Morning Ambush

I'm not a big fan of field-edge bowhunting during the early season, but it can be highly effective if you've done your homework. I'm not fond of the risk versus the reward that often comes with morning field hunts. Naked trees and open areas increase the odds of at least one beady little eyeball spying on you from above, and one eyeball is all it takes to foil a morning hunt and blow an established roost.




When bowhunting turkeys from a ground blind during the morning on a field edge, I want to be on the X—within 150 yards of where the birds have been coming into the field—but if the landscape doesn't allow, I don't push it. 

Setup

Always go super early and operate under cover of total darkness. Darkness allows you to get away with movement and some noise, which you will make when popping up a ground blind and setting decoys. Also, refrain from pressing in closer and closer on the roost. Our bowhunting psyche is weird, and for some reason, in the inky black, we tend to abandon a well-laid plan and creep closer and closer to a roost. You did your scouting and are where the birds want to be. Stop! Set the blind, a full-strut tom decoy (more to come on this) over a ready-to-breed hen, a feeder hen and wait.

Don't get crazy on the calls. You're relying on your location and decoys to do the work. The hope is when the first hens hit the field, they start working toward your fakes. If this happens, it's game over. If not, you're hoping your scouting puts you close enough to the hens that the toms won't tolerate the presence of a new kid on the block when they hit the field.

Recommended


My Favorite

Last season on March 25 and 26, my hunting companion and I harvested five Nebraska birds—two for me and a triple for him. All of the birds were killed between 10:30 a.m. and 12:00 p.m. How? We knew where the birds wanted to be, set up a Double Bull ground blind, some Avian-X turkey fakes—this time a jake and a duo of hens—and waited.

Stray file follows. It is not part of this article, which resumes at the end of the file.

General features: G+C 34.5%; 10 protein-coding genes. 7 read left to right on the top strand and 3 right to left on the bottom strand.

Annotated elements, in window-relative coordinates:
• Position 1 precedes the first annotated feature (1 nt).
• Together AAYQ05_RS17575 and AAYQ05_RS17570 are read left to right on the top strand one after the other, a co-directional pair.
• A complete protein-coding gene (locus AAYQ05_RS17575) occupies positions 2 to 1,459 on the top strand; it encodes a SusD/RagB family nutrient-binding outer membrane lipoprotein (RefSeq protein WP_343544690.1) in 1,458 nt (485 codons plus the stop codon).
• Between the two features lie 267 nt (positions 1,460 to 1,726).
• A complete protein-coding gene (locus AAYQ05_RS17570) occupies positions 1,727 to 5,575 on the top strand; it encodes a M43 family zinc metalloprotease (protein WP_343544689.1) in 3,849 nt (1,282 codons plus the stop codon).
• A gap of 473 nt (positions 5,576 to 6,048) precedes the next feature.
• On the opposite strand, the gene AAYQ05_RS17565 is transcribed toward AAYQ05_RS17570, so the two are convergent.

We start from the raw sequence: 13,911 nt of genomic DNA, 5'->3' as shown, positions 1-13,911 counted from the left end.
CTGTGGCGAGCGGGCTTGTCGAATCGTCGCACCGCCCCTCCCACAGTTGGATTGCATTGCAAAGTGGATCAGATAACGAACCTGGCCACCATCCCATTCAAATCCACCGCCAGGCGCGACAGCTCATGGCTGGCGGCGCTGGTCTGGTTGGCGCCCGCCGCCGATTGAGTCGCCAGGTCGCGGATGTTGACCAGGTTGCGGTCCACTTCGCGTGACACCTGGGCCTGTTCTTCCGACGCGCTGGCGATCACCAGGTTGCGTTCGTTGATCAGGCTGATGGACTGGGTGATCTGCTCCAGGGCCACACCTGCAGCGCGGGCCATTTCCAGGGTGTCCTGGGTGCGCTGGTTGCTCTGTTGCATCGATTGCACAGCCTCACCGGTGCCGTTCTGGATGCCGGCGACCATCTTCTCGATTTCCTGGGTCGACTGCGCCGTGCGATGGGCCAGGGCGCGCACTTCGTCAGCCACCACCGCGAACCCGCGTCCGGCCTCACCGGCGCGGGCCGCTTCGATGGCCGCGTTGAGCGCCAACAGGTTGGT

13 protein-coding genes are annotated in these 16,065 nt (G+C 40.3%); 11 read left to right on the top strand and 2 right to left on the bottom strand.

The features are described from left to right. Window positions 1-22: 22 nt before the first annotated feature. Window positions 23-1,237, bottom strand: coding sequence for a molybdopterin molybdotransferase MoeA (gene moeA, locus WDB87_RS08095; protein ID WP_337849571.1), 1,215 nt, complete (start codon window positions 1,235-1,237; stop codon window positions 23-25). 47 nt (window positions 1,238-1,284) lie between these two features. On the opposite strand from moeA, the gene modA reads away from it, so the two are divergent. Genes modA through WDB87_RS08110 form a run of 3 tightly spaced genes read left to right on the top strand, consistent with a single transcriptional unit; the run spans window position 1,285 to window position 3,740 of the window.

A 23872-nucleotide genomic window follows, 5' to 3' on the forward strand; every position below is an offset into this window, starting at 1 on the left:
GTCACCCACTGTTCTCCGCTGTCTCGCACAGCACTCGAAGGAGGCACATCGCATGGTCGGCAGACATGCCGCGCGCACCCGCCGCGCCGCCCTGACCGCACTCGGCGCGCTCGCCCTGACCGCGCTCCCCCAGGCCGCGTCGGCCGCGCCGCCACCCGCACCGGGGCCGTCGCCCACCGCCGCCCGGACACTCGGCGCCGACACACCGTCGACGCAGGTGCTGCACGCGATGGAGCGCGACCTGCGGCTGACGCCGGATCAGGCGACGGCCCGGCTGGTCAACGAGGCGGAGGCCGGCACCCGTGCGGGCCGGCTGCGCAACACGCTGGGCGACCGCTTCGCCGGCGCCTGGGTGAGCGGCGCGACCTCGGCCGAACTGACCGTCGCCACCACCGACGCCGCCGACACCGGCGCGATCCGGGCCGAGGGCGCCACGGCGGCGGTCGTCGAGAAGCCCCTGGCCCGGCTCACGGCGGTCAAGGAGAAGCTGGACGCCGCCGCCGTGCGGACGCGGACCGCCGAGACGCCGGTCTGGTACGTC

Dead Bird

Two toms started hammering at 10:27 a.m. We yelped back twice and never called again. The birds kept gobbling, but it was evident that an entire flock of turkeys was coming our way, and there was no reason to call. We were set in a circular opening off an old farm two-track. Our trail cameras had caught the boy birds strutting up and down the road every day before the season. Water and timber were close by, and there were piles of leaves for hens to toss around as they searched for bugs and seeds. It was the perfect set.

The first tom arrived with three jakes, and he wasted no time establishing his dominance. He karate-kicked the inflated imposter, and I hammered him with a Sevr-tipped Easton. The jakes hung around, which is expected. The quietness of an arrow doesn't spook birds, and when a boy bird hits the ground or shows weakness, other males take full advantage and want to put a beating on their injured comrade. When bowhunting, my buddy and I don't discriminate, and we whacked all three jakes. The next day, in another loafing zone, he hammered a tom at 11:46 a.m.

Evening Hunts Are A Win

I know many turkey hunters that prefer not to hunt evenings—and I understand in some states, laws prohibit it—but, it's the second-best time of day to kill an early season tom.